Any child or adult lucky enough to know and love their grandparents will find themselves entranced by the sweet domestic world created by Norton Juster in The Hello, Goodbye Window (Michael di Capua Books, 2005.)
Recall the simple rituals and favorite corners of your grandparents’ home that enhanced a sense of belonging together. In this picture book the kitchen window is almost magical to the young granddaughter visiting her Nanna and Poppy. “So I get a lot of extra fun and hellos before I even get inside,” she says as she arrives to stay overnight.
There is peek-a-boo through the window, and then later, after enjoying Poppy’s many renditions of “Oh Susannah!” on the harmonica, they look at their reflections in the now dark window, and she and Nanna say good night to the stars.
The playful illustrations by Chris Raschka portray Nanna and Poppy as a bi-racial couple and their granddaughter as a lovely shade of brown, but the focus is simply on loving family relationships. Pictures in this picture book (for ages 3-6) are a combination of sketchy black drawings and soft smudgy colors in jewel tones, all offset by lots of white, and they gained Raschka the 2006 Caldecott Medal. Award Committee Chair, Gratia Banta, is quoted as saying, “With a few energetic lines, Raschka suggests a world filled with affection and humor. The richly textured tones of these expressive illustrations convey the emotional warmth of the intergenerational connection.”
My own children, now pretty well grown, always treasured their trips to their grandparent’s homes—a welcome respite from “real life” at home with their (demanding?) parents. I still have a tiny, treasured note home from my daughter at age six, where she shared, “I’m just finishing my strawberries before I can have a granma bar for dessert. Then I’m going to have a bath in the pink bath.” It was always the same little ritual before bed, one that brought comfort and security.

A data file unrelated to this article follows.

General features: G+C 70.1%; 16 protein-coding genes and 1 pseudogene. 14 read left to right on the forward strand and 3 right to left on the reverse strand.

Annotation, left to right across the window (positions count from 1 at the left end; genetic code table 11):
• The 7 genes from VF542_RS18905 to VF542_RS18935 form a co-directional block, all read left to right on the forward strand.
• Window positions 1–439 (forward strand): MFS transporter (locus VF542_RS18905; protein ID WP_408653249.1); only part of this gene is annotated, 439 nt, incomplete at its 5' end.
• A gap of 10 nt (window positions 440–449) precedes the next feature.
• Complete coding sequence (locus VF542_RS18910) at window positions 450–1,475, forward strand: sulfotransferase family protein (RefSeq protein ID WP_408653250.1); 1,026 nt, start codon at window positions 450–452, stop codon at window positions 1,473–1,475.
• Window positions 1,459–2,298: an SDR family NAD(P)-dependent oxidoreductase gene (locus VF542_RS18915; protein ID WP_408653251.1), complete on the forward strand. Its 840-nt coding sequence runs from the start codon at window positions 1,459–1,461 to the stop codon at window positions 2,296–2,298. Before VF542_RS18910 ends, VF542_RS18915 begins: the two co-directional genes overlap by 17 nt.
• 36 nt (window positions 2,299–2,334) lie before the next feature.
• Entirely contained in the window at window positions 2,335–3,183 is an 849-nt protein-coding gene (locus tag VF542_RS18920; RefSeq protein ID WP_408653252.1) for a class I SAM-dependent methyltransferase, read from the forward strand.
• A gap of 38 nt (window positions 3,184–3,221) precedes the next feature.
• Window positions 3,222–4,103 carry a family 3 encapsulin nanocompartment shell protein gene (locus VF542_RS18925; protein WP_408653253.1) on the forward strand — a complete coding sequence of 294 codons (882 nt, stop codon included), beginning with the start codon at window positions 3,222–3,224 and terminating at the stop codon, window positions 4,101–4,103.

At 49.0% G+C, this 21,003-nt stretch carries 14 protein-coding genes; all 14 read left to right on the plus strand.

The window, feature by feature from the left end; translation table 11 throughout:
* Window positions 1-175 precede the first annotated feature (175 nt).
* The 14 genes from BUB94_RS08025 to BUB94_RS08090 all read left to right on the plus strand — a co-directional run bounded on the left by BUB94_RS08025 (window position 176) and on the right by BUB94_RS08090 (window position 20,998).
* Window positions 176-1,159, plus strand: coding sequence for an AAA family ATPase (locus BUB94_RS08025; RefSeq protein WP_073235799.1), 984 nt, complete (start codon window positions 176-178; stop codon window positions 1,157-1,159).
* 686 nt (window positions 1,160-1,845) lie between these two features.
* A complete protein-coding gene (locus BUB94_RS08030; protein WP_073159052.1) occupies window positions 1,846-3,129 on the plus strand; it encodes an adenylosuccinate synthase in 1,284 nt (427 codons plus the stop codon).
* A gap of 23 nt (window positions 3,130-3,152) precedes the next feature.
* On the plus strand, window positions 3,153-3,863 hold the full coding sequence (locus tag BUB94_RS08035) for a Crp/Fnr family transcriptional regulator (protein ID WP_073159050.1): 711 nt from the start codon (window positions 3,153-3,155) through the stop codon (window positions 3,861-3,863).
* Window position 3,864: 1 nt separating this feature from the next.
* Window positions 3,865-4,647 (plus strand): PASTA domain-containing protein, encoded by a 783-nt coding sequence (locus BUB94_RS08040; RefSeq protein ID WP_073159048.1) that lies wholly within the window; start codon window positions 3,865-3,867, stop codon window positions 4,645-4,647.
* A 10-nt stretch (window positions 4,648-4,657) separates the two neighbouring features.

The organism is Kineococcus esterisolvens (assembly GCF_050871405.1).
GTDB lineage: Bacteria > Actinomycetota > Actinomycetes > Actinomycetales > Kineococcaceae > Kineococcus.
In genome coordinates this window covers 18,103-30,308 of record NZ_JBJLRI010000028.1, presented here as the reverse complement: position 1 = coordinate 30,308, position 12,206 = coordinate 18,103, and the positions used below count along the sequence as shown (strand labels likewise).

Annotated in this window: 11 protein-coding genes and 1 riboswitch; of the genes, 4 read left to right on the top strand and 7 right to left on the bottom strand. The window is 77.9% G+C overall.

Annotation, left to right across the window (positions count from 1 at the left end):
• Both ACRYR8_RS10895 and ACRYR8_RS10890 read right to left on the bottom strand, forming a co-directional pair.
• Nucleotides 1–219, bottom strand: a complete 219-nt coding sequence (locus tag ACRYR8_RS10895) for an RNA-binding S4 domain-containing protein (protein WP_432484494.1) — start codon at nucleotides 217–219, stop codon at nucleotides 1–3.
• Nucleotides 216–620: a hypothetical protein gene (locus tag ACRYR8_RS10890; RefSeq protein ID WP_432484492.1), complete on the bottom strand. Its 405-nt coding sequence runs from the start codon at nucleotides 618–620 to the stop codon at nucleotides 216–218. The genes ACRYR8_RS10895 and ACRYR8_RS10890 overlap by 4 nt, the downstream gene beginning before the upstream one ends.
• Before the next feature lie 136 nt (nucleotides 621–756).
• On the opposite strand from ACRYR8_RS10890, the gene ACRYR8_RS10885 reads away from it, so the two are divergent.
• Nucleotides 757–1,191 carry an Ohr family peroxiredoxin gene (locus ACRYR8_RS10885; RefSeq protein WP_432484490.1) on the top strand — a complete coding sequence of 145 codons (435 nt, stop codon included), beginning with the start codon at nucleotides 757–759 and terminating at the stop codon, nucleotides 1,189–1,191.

A friend of mine, author Jacquie Fletcher, has published a story about the very special bond she had with her grandmother, and the peace found in the glow of her little red lamp after her parents’ divorce.
This is the first picture book by Norton Juster, but the author is well known for his children’s adventure novel, The Phantom Tollbooth, first published in 1961 and considered an American classic.
Now 84, and grandpa to one granddaughter, Juster also enjoyed a long career as an architect. Apparently he has written a sequel to The Hello, Goodbye Window called Sourpuss and Sweetiepie.
The Nanna and Poppy in this picture book are so obviously living a life of happiness and contentment revolving around the simple pleasures of home and family. There’s not a mention of skydiving, or hiking the Matterhorn.
I always admire older adults with the energy, fitness and gumption to take on those types of challenges, however, personally I believe it’s important to point out to young children the happiness found in successful relationships, including the grandparent/grandchild relationship.
Relationships are not usually sensational enough to make the news unless a couple is celebrating their 70th wedding anniversary, but we can help kids to realize some of the true benefits of getting older.
Research by Laura Carstensen, a psychology professor and director of the Stanford Center on Longevity, has found that “In general, people get happier as they get older.
Over the years, the older subjects reported having fewer negative emotions and more positive ones compared with their younger days.” She further states that the era they were born in doesn’t matter. “As people age, they’re more emotionally balanced and better able to solve highly emotional problems.”
Unfortunately, according to other researchers, children often admire their own aging grandparents, but in general have a poor opinion of older adults and of getting old.
Can we help change that by talking more openly about what pleasures older adults enjoy, even if it may not seem exciting to children right now? After all, taking yet another soak in Grandma’s pink bath tub didn’t seem all that thrilling to me, the grown-up.